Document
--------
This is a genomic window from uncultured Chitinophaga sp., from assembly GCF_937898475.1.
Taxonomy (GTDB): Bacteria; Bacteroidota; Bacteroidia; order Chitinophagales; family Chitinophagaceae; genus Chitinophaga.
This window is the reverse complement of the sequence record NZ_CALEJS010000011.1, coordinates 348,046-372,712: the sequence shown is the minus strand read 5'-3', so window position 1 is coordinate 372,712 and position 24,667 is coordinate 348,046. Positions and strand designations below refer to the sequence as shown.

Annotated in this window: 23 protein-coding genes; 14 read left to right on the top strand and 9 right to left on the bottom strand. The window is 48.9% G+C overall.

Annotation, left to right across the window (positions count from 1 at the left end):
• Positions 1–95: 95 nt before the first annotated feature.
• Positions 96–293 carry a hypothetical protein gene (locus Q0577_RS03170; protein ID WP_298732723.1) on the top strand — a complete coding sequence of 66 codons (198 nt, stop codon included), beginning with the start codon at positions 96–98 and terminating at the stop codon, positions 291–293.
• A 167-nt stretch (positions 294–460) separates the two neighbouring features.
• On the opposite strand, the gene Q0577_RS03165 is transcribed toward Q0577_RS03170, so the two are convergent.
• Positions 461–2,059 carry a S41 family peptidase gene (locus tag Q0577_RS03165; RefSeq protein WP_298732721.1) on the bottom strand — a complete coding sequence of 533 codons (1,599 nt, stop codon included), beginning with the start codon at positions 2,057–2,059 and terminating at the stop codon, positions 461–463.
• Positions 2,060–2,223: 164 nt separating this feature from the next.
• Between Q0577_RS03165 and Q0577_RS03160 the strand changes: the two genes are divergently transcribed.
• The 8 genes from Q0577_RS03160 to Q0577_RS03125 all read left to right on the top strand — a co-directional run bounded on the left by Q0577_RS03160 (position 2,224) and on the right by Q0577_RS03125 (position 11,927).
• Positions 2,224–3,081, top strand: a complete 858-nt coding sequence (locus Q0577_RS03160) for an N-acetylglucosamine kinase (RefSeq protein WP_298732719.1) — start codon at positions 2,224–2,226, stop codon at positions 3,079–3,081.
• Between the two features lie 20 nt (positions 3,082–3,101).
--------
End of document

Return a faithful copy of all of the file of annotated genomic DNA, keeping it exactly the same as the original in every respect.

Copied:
This is a genomic window from uncultured Chitinophaga sp., from assembly GCF_937898475.1.
Taxonomy (GTDB): Bacteria; Bacteroidota; Bacteroidia; order Chitinophagales; family Chitinophagaceae; genus Chitinophaga.
This window is the reverse complement of the sequence record NZ_CALEJS010000011.1, coordinates 348,046-372,712: the sequence shown is the minus strand read 5'-3', so window position 1 is coordinate 372,712 and position 24,667 is coordinate 348,046. Positions and strand designations below refer to the sequence as shown.

Annotated in this window: 23 protein-coding genes; 14 read left to right on the top strand and 9 right to left on the bottom strand. The window is 48.9% G+C overall.

Annotation, left to right across the window (positions count from 1 at the left end):
• Positions 1–95: 95 nt before the first annotated feature.
• Positions 96–293 carry a hypothetical protein gene (locus Q0577_RS03170; protein ID WP_298732723.1) on the top strand — a complete coding sequence of 66 codons (198 nt, stop codon included), beginning with the start codon at positions 96–98 and terminating at the stop codon, positions 291–293.
• A 167-nt stretch (positions 294–460) separates the two neighbouring features.
• On the opposite strand, the gene Q0577_RS03165 is transcribed toward Q0577_RS03170, so the two are convergent.
• Positions 461–2,059 carry a S41 family peptidase gene (locus tag Q0577_RS03165; RefSeq protein WP_298732721.1) on the bottom strand — a complete coding sequence of 533 codons (1,599 nt, stop codon included), beginning with the start codon at positions 2,057–2,059 and terminating at the stop codon, positions 461–463.
• Positions 2,060–2,223: 164 nt separating this feature from the next.
• Between Q0577_RS03165 and Q0577_RS03160 the strand changes: the two genes are divergently transcribed.
• The 8 genes from Q0577_RS03160 to Q0577_RS03125 all read left to right on the top strand — a co-directional run bounded on the left by Q0577_RS03160 (position 2,224) and on the right by Q0577_RS03125 (position 11,927).
• Positions 2,224–3,081, top strand: a complete 858-nt coding sequence (locus Q0577_RS03160) for an N-acetylglucosamine kinase (RefSeq protein WP_298732719.1) — start codon at positions 2,224–2,226, stop codon at positions 3,079–3,081.
• Between the two features lie 20 nt (positions 3,082–3,101).